JJ Grey couldn’t help but be amused when a fan remarked recently that “Ol’ Glory” was the most produced album to date by the singer and his long-running Floridian rock and soul brigade Mofro.
Being the band’s ninth album over a 15 year run, one could perhaps understand the comment. After all, Grey and company has grown from an indie groove unit with a love of swampy funk into a stylistic broader unit that incorporates elements of traditional Southern soul and R&B. Together, with Grey’s continued maturity as a performer and especially a vocalist, one might assume a growing popularity translates into a slicker sound on record.
But listen to “Ol’ Glory” side-by-side with the 2002 debut Mofro album, “Blackwater,” and what you’re apt to discover is a band that was born with a sound that was remarkably complete. Sure, Grey has become an undeniably stronger singer. He’s the first to admit that. But Mofro’s approach to making records has been astonishingly — and, to a large degree, unavoidably — consistent through the years.
“Since ‘Blackwater,’ my voice matured,” said Grey, who returns to Lexington for a performance at Manchester Music Hall. “That comes from over 12 years of heavy touring. It sounds crazy, but my range, since I’ve gotten older, has gotten bigger. I filled out the high end, which I didn’t have for a long time. Then my voice deepened and I’ve got a lower thing that I’m happy with. But all that aside, it doesn’t matter if you sing high or low as long as you kind of sing from the gut. And I try to.
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“But when somebody told me how they felt ‘Ol’ Glory’ was way more produced than ‘Blackwater,’ I had to tell them, ‘Man, the reality is ‘Blackwater’ is the most produced record I’ve ever been a part of.’ ‘Blackwater’ was all multi-track, multi-track, multi-track and split across four or five different sessions in piecemeal fashion and then put together. With ‘Ol’ Glory,’ the band went into the studio, the engineers hit the record button and we played. And that was it.”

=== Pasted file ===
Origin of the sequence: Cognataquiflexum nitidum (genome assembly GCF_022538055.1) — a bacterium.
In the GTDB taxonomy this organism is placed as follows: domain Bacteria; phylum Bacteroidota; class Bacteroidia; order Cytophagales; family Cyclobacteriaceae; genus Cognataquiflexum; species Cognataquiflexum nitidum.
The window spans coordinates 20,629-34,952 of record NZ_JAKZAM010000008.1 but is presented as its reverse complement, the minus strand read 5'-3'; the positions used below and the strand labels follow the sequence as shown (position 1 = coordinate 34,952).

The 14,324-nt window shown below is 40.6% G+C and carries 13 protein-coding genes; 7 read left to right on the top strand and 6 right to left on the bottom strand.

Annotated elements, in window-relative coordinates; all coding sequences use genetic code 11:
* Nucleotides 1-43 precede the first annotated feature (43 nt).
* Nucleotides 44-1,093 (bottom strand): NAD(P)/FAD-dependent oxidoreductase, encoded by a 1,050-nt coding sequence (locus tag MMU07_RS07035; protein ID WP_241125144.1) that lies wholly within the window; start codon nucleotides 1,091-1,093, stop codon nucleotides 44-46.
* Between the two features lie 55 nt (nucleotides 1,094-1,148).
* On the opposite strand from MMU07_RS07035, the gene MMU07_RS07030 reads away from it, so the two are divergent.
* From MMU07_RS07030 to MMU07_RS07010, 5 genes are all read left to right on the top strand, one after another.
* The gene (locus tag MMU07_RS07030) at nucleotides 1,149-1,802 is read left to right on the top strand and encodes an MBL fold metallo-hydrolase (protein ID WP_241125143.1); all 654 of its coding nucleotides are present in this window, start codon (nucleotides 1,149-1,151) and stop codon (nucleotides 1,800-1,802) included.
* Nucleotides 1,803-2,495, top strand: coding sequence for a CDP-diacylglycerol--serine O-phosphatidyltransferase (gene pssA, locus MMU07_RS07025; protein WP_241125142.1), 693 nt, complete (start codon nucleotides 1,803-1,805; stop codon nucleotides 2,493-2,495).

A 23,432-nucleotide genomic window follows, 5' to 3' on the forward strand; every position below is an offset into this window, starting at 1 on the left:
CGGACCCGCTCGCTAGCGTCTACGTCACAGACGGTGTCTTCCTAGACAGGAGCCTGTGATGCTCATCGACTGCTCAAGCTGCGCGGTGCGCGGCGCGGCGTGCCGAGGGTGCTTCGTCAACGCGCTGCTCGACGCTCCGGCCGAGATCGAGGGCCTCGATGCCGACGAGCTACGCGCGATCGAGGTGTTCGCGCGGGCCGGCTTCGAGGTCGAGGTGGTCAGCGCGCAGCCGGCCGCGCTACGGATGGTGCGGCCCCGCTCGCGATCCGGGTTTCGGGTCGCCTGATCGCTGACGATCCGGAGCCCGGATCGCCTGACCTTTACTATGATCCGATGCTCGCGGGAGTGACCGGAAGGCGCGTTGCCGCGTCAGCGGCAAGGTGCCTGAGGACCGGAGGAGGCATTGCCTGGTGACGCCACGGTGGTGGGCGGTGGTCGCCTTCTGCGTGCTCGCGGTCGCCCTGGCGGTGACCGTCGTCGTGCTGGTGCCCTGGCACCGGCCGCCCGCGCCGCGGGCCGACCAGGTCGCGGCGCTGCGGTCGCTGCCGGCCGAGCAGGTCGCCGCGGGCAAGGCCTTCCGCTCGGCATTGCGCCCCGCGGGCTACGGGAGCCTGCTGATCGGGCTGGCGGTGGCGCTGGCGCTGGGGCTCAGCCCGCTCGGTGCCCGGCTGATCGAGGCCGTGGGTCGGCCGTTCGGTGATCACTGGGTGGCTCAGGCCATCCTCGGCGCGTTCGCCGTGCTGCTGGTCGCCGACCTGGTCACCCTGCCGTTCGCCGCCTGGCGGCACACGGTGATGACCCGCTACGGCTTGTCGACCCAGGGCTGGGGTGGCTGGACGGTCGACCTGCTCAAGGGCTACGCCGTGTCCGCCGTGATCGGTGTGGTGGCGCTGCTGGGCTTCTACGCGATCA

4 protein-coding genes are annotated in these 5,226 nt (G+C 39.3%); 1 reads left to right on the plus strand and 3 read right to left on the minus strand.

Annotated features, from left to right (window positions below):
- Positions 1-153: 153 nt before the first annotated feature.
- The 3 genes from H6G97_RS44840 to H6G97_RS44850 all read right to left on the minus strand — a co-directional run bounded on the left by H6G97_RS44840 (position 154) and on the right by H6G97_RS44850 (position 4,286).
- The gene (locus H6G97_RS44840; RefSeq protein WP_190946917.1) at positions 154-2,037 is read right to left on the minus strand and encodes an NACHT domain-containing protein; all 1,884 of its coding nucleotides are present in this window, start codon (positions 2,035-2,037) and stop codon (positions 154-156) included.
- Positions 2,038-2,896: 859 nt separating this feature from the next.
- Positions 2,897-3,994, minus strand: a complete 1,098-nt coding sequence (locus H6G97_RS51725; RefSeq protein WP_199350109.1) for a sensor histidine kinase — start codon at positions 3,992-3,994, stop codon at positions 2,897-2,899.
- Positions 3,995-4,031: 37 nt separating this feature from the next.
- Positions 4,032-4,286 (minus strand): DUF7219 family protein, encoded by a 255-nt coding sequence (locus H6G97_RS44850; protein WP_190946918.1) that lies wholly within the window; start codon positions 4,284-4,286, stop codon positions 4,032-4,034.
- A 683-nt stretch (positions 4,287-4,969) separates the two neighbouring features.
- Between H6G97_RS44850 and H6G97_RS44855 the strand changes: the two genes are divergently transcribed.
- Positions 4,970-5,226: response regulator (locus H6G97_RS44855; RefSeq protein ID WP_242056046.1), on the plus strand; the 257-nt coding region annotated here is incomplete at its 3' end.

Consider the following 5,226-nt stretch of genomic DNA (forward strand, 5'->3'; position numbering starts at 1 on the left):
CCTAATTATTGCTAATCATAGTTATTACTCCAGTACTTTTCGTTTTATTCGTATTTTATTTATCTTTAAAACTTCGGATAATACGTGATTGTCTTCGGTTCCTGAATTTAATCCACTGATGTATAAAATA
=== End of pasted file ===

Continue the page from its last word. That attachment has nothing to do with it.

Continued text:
You just get better to where you don’t sound like a garage band anymore.
The consistencies don’t stop there. Both records were cut in the same Saint Augustine studio with the same equipment. “Same guitars,” said Grey. “Same guitar amplifiers. Same keyboards. Same tape machine. Same everything.
“It’s just so funny how they all turn out different. And I understand what people mean, because there is a sort of rawness to ‘Blackwater,’ but that has nothing to do with production. Some of that just had to do with the inability to play something. You get a little better over time. That deepens a few things. I don’t know how else to put it. You just get better to where you don’t sound like a garage band anymore.”
Even the broader shout out to a more steadfast sound on ‘Ol’ Glory’ — one that extends, vocally, to one of Grey’s most pronounced influences, Otis Redding — is entirely the product of simple maturity.
“Just a tempo difference can make things go from an upbeat funky number to more of midtempo burn. It can make a song go from a straight ahead rocker to more of a groove piece. Just a slight slowing or increase of a tempo will do that, and that happens between takes. It can happen live, too. By the end of a tour, you think you’re playing a song the same way it was on the record and you realize it sounds completely different than from where it started. That’s all dynamic feel and tempo. Just a little different feel and it’s crazy how much it can change.”
Perhaps the greatest consistency within Mofro music, though, has been the way it ignites live. There, the band’s jams and Grey’s singing become a kind of combustible testimony that’s as exciting for those onstage as it is for anyone in the audience.
“I love this thing,” Grey said. “I love being part of it. I love sharing it with an audience — you know, sharing an honest moment. That’s the whole sense, for me, of a show. The show is played by everybody in the building, not just the band. The band is part of it, and we’re doing our thing. The audience is part of it. That whole thing just leads us to a place where time stands still, or just disappears completely.”